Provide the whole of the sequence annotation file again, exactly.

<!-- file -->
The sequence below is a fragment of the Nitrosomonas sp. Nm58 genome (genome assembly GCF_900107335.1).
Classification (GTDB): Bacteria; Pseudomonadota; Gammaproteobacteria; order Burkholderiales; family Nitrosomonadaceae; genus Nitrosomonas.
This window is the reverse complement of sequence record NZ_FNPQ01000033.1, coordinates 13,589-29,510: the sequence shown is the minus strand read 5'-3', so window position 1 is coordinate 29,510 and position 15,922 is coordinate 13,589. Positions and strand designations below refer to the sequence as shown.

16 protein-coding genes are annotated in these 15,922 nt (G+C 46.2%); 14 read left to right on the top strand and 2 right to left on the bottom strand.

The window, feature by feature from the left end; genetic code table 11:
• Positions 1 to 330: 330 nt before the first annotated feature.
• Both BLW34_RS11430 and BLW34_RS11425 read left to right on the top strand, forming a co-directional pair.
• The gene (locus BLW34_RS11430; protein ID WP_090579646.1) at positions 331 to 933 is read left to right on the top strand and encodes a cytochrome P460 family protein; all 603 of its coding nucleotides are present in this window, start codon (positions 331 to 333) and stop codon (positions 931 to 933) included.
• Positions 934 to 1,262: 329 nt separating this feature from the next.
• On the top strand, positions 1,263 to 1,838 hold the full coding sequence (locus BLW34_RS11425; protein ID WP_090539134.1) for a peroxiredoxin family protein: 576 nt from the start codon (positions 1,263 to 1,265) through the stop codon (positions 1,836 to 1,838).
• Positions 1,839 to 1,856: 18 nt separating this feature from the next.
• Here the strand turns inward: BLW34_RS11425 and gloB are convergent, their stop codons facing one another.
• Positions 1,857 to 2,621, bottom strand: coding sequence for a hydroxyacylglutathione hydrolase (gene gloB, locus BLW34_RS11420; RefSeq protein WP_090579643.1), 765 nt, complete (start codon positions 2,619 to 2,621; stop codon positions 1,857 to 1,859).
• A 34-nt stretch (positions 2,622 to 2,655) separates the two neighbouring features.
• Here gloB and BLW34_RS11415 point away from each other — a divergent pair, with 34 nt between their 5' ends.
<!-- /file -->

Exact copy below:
The sequence below is a fragment of the Nitrosomonas sp. Nm58 genome (genome assembly GCF_900107335.1).
Classification (GTDB): Bacteria; Pseudomonadota; Gammaproteobacteria; order Burkholderiales; family Nitrosomonadaceae; genus Nitrosomonas.
This window is the reverse complement of sequence record NZ_FNPQ01000033.1, coordinates 13,589-29,510: the sequence shown is the minus strand read 5'-3', so window position 1 is coordinate 29,510 and position 15,922 is coordinate 13,589. Positions and strand designations below refer to the sequence as shown.

16 protein-coding genes are annotated in these 15,922 nt (G+C 46.2%); 14 read left to right on the top strand and 2 right to left on the bottom strand.

The window, feature by feature from the left end; genetic code table 11:
• Positions 1 to 330: 330 nt before the first annotated feature.
• Both BLW34_RS11430 and BLW34_RS11425 read left to right on the top strand, forming a co-directional pair.
• The gene (locus BLW34_RS11430; protein ID WP_090579646.1) at positions 331 to 933 is read left to right on the top strand and encodes a cytochrome P460 family protein; all 603 of its coding nucleotides are present in this window, start codon (positions 331 to 333) and stop codon (positions 931 to 933) included.
• Positions 934 to 1,262: 329 nt separating this feature from the next.
• On the top strand, positions 1,263 to 1,838 hold the full coding sequence (locus BLW34_RS11425; protein ID WP_090539134.1) for a peroxiredoxin family protein: 576 nt from the start codon (positions 1,263 to 1,265) through the stop codon (positions 1,836 to 1,838).
• Positions 1,839 to 1,856: 18 nt separating this feature from the next.
• Here the strand turns inward: BLW34_RS11425 and gloB are convergent, their stop codons facing one another.
• Positions 1,857 to 2,621, bottom strand: coding sequence for a hydroxyacylglutathione hydrolase (gene gloB, locus BLW34_RS11420; RefSeq protein WP_090579643.1), 765 nt, complete (start codon positions 2,619 to 2,621; stop codon positions 1,857 to 1,859).
• A 34-nt stretch (positions 2,622 to 2,655) separates the two neighbouring features.
• Here gloB and BLW34_RS11415 point away from each other — a divergent pair, with 34 nt between their 5' ends.